John Tusa, former MD of the BBC World Service says: Journalism is at its best a simple human exchange, a person-to-person act of communication; great events are best described and great personalities best caught by individual eyes; understanding comes from the single mind; theoretical systems are always less interesting than the personal response of the journalist. The only ultimate guarantee of journalistic integrity comes from the values of the individuals whom operate them in practice. Chris Shaw suggests in his article TV news with attitude, that subjective reporting would facilitate more edge, distinction and character. Robert Fisk doesn’t believe in the concept [of objective journalism], calling it a specious idea, that, as practiced by American reporters, produces dull and predictable writing weighed down by obfuscating comments from official government sources.
Chris Frost objects to objectivity as a domineering professional perspective in journalism: Fairness, honesty and justice are required because these are the only concepts that allow journalists to look up to higher ideals than something as drab and unhelpful as objectivity. Objectivity, even impartiality maybe, requires diffidence, dispassion, an ability to step outside the society in which we live. Even if this were possible for a journalist, would anyone be interested in listening to or reading his or her reports? [6.]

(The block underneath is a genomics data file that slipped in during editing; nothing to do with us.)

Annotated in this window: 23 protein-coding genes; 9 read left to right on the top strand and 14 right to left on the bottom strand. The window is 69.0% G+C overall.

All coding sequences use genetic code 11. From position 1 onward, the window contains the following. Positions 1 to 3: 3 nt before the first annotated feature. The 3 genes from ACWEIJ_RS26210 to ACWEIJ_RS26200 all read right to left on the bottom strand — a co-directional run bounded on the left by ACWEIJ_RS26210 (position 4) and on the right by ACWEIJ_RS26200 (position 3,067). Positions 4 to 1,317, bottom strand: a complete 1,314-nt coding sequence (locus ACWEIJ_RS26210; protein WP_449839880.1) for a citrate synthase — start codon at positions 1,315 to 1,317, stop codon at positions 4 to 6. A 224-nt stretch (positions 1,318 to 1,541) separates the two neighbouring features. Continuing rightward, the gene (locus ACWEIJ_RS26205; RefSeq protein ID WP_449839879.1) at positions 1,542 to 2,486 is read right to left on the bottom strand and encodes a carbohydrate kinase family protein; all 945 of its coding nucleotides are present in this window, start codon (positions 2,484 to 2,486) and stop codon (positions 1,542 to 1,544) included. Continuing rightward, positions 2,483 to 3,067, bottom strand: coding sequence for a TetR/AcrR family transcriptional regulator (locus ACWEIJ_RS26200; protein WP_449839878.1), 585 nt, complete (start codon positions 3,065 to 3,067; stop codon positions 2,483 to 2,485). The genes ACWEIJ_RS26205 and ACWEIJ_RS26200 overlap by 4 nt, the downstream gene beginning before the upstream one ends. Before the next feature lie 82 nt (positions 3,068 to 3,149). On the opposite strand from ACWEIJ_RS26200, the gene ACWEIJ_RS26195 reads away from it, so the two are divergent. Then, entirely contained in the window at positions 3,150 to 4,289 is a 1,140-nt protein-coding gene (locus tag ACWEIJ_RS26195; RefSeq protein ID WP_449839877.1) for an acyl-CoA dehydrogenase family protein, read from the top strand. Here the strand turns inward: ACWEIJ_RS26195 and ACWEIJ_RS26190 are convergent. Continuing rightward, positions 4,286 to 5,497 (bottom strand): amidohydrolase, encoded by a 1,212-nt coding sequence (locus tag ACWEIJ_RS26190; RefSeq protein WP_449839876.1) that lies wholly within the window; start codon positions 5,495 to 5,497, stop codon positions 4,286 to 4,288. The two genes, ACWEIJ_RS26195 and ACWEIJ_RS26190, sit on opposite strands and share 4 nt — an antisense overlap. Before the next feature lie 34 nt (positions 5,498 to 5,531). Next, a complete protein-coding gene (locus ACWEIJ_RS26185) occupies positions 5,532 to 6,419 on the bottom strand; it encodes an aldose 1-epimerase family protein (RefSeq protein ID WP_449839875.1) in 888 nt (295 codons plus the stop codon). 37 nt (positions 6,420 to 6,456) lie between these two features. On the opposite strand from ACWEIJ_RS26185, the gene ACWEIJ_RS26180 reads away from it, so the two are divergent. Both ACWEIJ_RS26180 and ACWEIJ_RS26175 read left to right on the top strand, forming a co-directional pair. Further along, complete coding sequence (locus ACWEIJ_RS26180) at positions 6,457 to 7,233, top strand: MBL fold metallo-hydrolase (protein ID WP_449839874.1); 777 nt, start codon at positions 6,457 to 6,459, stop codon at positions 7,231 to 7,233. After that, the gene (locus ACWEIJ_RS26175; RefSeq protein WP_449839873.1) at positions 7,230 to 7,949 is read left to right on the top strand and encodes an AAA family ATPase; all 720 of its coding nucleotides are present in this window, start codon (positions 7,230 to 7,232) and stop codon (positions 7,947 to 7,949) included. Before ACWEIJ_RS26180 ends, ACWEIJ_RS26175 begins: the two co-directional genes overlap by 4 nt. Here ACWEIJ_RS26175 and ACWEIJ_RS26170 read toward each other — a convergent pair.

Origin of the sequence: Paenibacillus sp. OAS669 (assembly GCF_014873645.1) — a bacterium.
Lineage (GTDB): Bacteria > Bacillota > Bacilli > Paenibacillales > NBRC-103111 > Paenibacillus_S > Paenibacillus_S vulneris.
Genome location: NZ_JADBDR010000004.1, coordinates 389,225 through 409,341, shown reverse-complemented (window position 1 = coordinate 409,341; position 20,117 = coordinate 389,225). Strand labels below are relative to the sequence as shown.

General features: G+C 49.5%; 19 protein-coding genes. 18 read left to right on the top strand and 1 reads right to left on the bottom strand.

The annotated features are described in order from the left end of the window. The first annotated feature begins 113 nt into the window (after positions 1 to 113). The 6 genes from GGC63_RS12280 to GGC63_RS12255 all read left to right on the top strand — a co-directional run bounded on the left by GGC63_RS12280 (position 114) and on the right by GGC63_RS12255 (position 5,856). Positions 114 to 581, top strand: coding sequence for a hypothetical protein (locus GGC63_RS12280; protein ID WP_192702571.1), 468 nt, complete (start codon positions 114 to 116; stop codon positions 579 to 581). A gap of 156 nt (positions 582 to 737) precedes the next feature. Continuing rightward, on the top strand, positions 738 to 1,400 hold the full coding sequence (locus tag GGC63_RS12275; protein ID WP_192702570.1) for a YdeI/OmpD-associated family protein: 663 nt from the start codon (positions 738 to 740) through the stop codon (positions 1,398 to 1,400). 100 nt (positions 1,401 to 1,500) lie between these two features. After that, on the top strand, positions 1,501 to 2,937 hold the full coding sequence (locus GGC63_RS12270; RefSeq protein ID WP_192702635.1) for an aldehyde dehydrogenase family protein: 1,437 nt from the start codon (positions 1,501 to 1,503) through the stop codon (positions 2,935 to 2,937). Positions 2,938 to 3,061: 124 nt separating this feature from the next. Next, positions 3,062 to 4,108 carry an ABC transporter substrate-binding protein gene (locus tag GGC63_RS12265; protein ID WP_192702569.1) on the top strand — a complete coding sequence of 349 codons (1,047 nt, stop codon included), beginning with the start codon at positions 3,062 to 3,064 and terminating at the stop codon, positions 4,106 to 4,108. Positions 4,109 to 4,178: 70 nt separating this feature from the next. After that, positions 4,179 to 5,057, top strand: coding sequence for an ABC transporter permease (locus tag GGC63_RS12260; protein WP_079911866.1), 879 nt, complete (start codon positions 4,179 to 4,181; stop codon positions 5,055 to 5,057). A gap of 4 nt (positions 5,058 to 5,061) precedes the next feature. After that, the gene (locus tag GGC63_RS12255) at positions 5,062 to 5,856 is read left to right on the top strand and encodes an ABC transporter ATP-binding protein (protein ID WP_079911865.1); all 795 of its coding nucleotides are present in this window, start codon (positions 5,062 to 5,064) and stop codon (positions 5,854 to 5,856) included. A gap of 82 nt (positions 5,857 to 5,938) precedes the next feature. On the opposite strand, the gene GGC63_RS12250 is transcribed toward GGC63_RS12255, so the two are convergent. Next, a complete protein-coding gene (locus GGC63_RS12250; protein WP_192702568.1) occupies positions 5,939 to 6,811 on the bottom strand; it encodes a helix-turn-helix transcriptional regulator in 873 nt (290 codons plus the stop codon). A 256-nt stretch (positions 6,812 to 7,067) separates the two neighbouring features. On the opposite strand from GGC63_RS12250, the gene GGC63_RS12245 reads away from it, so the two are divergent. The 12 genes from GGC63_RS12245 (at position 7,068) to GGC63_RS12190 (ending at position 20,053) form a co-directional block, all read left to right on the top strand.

Other journalists reject out of their professional experiences to objectivity. They either want to induce change for society to change for the better, or have experienced the limits of reporting and mostly out of moral values, want to force policymakers to intervene when disasters strike or atrocities are committed. Roy Gutman, Pulitzer Prize winner for his coverage of the Bosnian war, states: We can’t watch passively while people are killed in front of us. There are higher requirements. Ed Vulliamy, Guardian correspondent in the Bosnia war, agrees: I believe that there are moments in history when neutrality is not neutral, but complicit in the crime.?
Martin Bell argues in the interview with John Lloyd for a journalism of attachment “ an engaged journalism, which bears witness to horrors and deliberately stirs the consciences of mass audiences and of public men and women who have the power and command the resources to put a stop to them. [7.] Out of his experience as a war reporter in former Yugoslavia in the 90ies, he has reported, that action not taken can be just as dangerous as any action considered and called in his last broadcast for direct military and political intervention. He now advocates a journalism which cares as well as knows, resulting in the former British foreign secretary to dismiss people like Bell as the ‘something must be done brigade’.